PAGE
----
The National Law Review recently posted their Top 5 Tips for lawyers starting a law firm. And will you look at that, Marketing is #3. Certainly, when I was in law school, there were no courses on how to run a law practice that involved the business side of the equation. I have always thought this was a mistake. I understand the argument that law school should be a time for reflection on the legal principles, but the truth is that most people who go to law school end up in what is effectively a business setting. If law school is supposed to prepare people for the practice of law, the lack of any education around the business reality that lawyers face is a serious shortcoming. Moreover, these days there are greater demands on new lawyers to contribute to a firm's bottom line via business development activities. The problem is, no one has ever taught them how to do this.
Let Google be Your Mentor
It's stressful enough trying to find your feet in what can feel like an ever-shifting landscape for ooohhhh the first five years without having to figure out how you are supposed to help bring in business. So, whenever I see content like this I welcome it; particularly when it makes the point that what you do on the business development side needs to be focused on providing useful, relevant information to prospective clients. If you have heard anything about search engine optimization (aka SEO), this statement may sound familiar. It's basically Google's mission statement. You know Google, that monolithic company that structures how people find goods and services (like yours). If you align your goals with Google, i.e., providing useful, relevant information to people who are actively looking for your services - you set yourself up for optimum page rank. It's common sense really, but it requires that lawyers recognize that the ability to explain why a client should hire them (aka their value proposition or differentiating factors) depends on clearly demonstrating that the lawyer knows all about the client's goals and how to achieve them.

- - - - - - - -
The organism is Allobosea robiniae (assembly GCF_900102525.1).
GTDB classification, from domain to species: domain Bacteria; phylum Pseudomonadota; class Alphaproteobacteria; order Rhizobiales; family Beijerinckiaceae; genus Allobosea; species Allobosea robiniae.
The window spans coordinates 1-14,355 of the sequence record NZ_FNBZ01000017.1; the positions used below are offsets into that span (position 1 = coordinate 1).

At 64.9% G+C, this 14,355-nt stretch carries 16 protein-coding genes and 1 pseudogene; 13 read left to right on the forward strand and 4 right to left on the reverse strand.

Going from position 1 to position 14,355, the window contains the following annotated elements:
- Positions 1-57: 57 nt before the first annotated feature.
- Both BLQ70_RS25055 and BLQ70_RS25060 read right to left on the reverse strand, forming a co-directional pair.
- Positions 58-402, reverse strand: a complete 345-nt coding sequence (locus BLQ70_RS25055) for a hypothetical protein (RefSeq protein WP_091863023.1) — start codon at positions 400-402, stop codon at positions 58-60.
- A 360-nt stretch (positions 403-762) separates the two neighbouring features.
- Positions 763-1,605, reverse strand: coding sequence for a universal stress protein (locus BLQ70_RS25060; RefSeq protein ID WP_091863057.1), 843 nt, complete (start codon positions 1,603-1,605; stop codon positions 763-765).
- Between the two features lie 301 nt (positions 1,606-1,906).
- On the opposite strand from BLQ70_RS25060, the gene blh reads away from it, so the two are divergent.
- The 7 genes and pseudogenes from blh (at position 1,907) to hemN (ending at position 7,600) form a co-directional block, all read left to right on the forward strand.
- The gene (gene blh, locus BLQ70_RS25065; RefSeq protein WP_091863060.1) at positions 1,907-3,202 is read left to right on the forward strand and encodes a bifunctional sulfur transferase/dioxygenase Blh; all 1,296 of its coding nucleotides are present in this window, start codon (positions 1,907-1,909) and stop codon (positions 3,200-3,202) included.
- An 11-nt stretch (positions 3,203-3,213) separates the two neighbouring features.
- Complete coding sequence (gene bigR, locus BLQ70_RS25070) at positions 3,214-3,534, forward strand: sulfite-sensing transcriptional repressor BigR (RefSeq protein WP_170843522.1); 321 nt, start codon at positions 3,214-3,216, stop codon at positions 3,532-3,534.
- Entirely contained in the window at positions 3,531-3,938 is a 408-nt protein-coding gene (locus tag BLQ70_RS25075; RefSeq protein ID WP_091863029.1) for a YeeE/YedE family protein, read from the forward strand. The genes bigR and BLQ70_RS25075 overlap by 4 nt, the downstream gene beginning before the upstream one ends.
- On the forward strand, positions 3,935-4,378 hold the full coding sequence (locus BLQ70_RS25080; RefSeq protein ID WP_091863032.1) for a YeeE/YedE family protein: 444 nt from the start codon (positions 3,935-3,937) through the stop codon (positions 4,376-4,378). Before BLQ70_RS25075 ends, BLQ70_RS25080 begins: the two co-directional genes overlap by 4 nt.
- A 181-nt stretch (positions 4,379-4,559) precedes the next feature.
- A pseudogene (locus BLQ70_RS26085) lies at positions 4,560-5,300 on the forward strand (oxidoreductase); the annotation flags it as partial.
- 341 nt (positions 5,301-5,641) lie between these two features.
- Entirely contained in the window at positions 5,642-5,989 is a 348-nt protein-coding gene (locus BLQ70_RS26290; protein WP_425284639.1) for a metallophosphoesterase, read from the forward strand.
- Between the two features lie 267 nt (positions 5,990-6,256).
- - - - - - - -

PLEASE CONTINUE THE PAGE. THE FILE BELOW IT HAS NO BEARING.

Knowing Your Clients is the Key
When asked the question "Who's your target market?" many lawyers will say..."Everyone. We can help anyone with X,Y, Z legal issue," That is simply not good enough. Let me repeat...that is not good enough. To effectively reach client groups with messaging that resonates you need to know a great deal more about these people. Age, gender, education, marital status, where they hang out online, what are they talking about on social, what worries them, what makes them angry, what are their short term goals, what should they be thinking about (this is the piece where lawyers can score points). All of this information gathering is valuable competitive intelligence that can go into online content that captures the attention of the people you want to reach because it leads to broadcasting information that is useful and relevant...to them. So, while I agree that learning to differentiate your practice is the key to your success, I also say that learning as much as you can about your clients is the key to differentiating your practice. Learning about them and reflecting that knowledge in your messaging is one way to show them you "get it" and that you can help them build that company, resolve that regulatory problem, help with that estate plan, or whatever type of law you happen to practice. Lawyer, know thy client.
Realize that consumers are confused about the legal marketplace and are looking for ways to determine differences between what appears to them to be a sea of lawyers all offering the same services, marketing to them in the same way. Learning to differentiate your practice will be the key to your success.